Transgender People Face Outsized Barriers to Genital SurgeryThe article goes on to say that for most surgeries only one letter is required and questions the need for two letters. The article then goes on to say,
People who want genital reconstructions as part of their transition are asked for not one, but two mental-health referrals. Doctors are now questioning whether that requirement is ethical.
By Rose Eveleth
December 17, 2014
Not all transgender people want surgery, nor should surgery be held up as the gold standard for someone to completely transition to their gender identity. But for those who do want to go through with procedures to alter their genitalia, they must first jump through hoops that some doctors and advocates have argued recently are unethical.
The World Professional Association for Transgender Health (WPATH) has now published seven iterations of its guidelines for doctors who treat transgender people. The guide outlines the steps health professionals should take to ensure that a patient is treated well, and cared for appropriately. The report covers all kinds of things, from hormone treatments to voice and communication therapy, but a recent study singled out one particular recommendation: Right now, WPATH suggests that any individual seeking genital reconstructive surgery should be asked for two mental-health referrals before going through with the procedure.
In light of all this, the recent paper, published in Sexual and Relationship Therapy, calls into question the two-signature suggestion. The paper, titled “Yes and yes again: are standards of care which require two referrals for genital reconstructive surgery ethical?” goes through the reasons why doctors might have asked for two referrals, and ultimately concludes that two signatures are both unnecessary and unethical. “Applying the two written qualified mental-health professionals opinion rule to all trans people, rather than those for whom it is clinically indicated, appears to be disproportionately prejudicial where the impact is delay, obstruction, and differential treatment,” they write.But then the article cites the pro for requiring two letters,
There are a lot of reasons why asking for two signatures might be reasonable. These surgeries are irreversible and involve removing healthy tissue, so performing them on someone who might be suffering from psychiatric complications, or who might come to regret it, would certainly be bad. And not all doctors are actually qualified to perform genital reconstruction, and might take advantage of people—putting barriers between patients and bad doctors can be a good thing. (At least one such case does exist. Dr. Russel Reid, a physician working in the U.K., pushed several patients towards surgery and was later found guilty of medical misconduct in a case that was controversial in the transgender community.)I think one letter should be all that is required for GCS, for one thing it is expensive to have to see and extra doctor and for another doctors like Dr. Reid are few and far between. But I add on caveat, healthcare providers need to be better educated on trans-healthcare. There are no guideline in the Standard of Cares on what training is required for healthcare providers, it had only a vague description of what is needed to treat gender dysphoria,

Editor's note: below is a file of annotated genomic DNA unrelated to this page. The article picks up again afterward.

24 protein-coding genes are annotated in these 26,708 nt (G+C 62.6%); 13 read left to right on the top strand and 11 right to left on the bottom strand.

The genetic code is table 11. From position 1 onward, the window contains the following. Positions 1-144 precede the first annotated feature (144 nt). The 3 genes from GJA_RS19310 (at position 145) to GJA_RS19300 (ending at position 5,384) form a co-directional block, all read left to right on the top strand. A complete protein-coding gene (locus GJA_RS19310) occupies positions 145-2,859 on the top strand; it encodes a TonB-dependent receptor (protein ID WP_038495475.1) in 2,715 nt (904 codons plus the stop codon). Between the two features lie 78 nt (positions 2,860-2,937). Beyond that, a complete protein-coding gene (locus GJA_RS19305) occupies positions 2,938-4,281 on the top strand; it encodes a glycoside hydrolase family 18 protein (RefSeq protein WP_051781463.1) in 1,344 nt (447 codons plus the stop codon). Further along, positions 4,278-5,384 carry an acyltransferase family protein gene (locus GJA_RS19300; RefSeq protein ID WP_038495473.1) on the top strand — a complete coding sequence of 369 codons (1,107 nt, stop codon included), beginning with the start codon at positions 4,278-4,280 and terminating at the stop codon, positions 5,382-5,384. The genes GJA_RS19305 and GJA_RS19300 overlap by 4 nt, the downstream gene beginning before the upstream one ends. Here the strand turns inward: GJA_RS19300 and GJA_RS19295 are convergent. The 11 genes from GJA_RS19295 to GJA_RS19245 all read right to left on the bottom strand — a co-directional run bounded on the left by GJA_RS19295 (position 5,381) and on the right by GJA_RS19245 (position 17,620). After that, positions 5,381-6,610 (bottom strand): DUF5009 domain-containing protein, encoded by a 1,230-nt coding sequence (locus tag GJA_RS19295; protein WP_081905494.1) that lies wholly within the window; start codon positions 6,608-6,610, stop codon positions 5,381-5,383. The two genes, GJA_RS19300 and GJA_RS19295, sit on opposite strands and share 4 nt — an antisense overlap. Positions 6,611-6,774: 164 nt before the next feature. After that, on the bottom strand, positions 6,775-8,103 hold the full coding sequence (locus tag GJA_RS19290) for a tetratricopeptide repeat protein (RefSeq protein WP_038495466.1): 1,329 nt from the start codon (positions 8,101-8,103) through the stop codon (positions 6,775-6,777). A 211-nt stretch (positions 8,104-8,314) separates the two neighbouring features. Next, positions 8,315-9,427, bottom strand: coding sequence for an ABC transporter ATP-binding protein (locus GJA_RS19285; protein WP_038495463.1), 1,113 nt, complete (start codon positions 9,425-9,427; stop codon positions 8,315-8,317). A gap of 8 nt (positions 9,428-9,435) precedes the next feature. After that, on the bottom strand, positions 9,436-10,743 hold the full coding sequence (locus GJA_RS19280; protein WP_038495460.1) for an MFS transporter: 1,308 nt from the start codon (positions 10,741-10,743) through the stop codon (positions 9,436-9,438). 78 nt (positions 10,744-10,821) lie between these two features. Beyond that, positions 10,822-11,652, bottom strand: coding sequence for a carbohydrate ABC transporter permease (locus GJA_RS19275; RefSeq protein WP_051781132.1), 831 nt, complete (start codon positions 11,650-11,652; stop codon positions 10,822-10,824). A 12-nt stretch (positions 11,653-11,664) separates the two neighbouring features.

“Knowledgeable about gender-nonconforming identities and expressions, and the assessment and treatment of gender dysphoria.I think they need to spell out more what education is required such as an internship, or class hours, or something to better define what healthcare providers need to know.
In addition to the minimum credentials above, it is recommended that mental health professionals develop and maintain cultural competence to facilitate their work with transsexual, transgender, and gender-nonconforming clients. This may involve, for example, becoming knowledgeable about current community, advocacy, and public policy issues relevant to these clients and their families. Additionally, knowledge about sexuality, sexual health concerns, and the assessment and treatment of sexual disorders is preferred.
If mental health professionals are uncomfortable with, or inexperienced in, working with transsexual, transgender, and gender-nonconforming individuals and their families, they should refer clients to a competent provider or, at minimum, consult with an expert peer.
What are your thoughts?